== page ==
The 2015 study lists their margin of error for this average as 10.1 bpm for boys and 9.1 bpm for girls. When we factor in margin of error, here’s how that looks:
- 2015 study average bpms – For girls, 167.0 bpm and for boys, 167.3 bpm
- 2006 study average bpms – For girls, 151.7 bpm and for boys 154.9 bpm
- 2015 study average bpms with margin of error – For girls, 157.9 bpm and for boys, 157.2 bpm
This puts the 2015 study’s results more in line with the 2006 study.
Fascinating Facts About Your Baby’s Growing Heart
Gender prediction based on heart rate may not work, but that doesn’t mean your baby’s heart health isn’t amazing. There are plenty of things that make your baby’s heart extraordinary—number one being that it’s your baby’s heart!
- A baby’s heartbeat begins to grow immediately after conception and only takes 8 weeks to form completely.
- Does your baby’s heartbeat seem a bit fast? That’s because an adult human’s heart rate ranges from 60-100 beats per minute, while a baby’s heart rate may be 110-160 beats per minute in the womb. In fact, your baby’s heart rate is more similar to a cat’s!
- When you find out you’re pregnant, your heart may speed up—and might continue to do so. Women’s heart rate typically increases by 7 beats per minute when they’re pregnant.
This Little Heart of Yours
From its first flutter as a cluster of cells to its first beats outside the womb, your baby’s heart is amazing. Although the baby’s heart rate zones can’t tell you if you’re about to meet a little boy or a little girl, every beat is a testament to the extraordinary connection you have with your baby. After all, some moms say that having a child is like having your heart live outside your chest. And after nine months of growth and safety in your belly, your child will always have a little piece of your heart with them.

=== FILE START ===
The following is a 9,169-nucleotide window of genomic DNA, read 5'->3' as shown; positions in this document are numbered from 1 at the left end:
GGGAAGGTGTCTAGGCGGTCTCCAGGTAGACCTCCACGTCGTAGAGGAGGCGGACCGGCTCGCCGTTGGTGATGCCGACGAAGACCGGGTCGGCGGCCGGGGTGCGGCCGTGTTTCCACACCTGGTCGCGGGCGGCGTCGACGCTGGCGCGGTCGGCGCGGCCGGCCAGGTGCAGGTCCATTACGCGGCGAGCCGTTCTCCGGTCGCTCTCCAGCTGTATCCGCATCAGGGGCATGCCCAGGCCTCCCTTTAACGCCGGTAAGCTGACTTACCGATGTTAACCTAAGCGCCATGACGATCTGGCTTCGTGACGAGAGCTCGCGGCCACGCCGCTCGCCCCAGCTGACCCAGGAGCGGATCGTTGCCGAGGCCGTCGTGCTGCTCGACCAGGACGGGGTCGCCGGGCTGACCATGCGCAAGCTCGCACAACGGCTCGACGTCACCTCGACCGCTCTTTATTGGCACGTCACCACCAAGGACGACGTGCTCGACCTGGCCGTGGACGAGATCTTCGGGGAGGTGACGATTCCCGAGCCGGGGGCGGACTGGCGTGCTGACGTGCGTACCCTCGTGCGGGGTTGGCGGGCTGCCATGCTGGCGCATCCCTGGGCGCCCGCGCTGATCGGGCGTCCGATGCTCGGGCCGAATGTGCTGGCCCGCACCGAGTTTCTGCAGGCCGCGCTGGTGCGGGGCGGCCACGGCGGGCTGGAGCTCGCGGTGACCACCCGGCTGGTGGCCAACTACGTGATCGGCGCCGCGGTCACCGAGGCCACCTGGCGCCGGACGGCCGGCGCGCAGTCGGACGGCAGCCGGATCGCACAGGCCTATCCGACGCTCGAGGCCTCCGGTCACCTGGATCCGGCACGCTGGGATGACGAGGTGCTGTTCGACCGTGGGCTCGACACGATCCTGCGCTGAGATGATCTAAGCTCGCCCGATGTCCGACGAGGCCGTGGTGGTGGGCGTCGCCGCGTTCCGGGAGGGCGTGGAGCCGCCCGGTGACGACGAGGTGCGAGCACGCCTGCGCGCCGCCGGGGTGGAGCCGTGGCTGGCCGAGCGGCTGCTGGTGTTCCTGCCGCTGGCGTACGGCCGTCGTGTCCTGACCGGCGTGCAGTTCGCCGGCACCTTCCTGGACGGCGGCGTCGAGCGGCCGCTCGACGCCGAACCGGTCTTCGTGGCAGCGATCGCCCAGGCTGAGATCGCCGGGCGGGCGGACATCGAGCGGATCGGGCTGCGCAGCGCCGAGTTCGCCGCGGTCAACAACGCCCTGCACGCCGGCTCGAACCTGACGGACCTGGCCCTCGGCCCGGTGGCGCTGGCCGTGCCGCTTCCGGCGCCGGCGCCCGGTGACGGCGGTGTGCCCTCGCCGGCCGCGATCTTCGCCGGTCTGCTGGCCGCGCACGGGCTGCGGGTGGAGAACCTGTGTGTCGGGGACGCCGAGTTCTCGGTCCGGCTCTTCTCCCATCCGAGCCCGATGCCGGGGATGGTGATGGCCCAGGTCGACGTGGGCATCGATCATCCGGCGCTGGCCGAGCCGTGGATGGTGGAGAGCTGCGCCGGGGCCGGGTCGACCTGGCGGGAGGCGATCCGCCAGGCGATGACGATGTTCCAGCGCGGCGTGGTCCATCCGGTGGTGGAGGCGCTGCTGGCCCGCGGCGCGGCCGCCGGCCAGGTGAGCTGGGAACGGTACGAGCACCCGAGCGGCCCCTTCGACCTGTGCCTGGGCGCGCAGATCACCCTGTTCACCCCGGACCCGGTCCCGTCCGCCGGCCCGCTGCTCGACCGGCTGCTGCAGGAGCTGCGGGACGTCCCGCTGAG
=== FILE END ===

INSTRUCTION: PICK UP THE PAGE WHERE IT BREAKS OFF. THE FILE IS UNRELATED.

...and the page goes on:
And while you may not detect your baby’s gender from the little pulse in your belly or through other acclaimed methods such as the pencil gender test, there is a simpler message in those tiny beats—a whole lot of love is about to enter your life.
Get to The Heart of The Gender Question with SneakPeek
You shouldn’t have to wait too long to get to know if your baby’s extraordinary heart belongs to a beautiful baby boy or a gorgeous little girl. Discover your baby’s gender with the SneakPeek Early Gender DNA Test.
The Early Gender DNA Test can determine a baby’s sex as early as 8 weeks into pregnancy and has proven to be 99.9% accurate in laboratory studies. Even better? You can take the gender blood test in the comfort of your home.
Get to the heart of your gender questions with SneakPeek.
Healthline. How Early Can You Hear Baby’s Heartbeat on Ultrasound and By Ear? https://www.healthline.com/health/pregnancy/when-can-you-hear-babys-heartbeat#TOC_TITLE_HDR_1
Cook Children’s Healthcare System. Myths About Pregnancy. https://cookchildrens.org/newborn/pregnancy/Pages/myths-about-pregnancy.aspx
CBS News. Moms Pregnant with Boys Eat More. https://www.cbsnews.com/news/moms-pregnant-with-boys-eat-more/
American Heart Association. Fetal Circulation. https://www.heart.org/en/health-topics/congenital-heart-defects/symptoms–diagnosis-of-congenital-heart-defects/fetal-circulation
University of Oxford. Heart rate and blood pressure changes during pregnancy are less dramatic than previously thought. https://www.ox.ac.uk/news/2019-09-12-heart-rate-and-blood-pressure-changes-during-pregnancy-are-less-dramatic-previously
Karger. Gender-Related Differences in Fetal Heart Rate during First Trimester. https://www.karger.com/Article/Abstract/89065
US National Library of Medicine. First trimester fetal heart rate as a predictor of newborn sex. https://www.ncbi.nlm.nih.gov/pmc/articles/PMC4679415/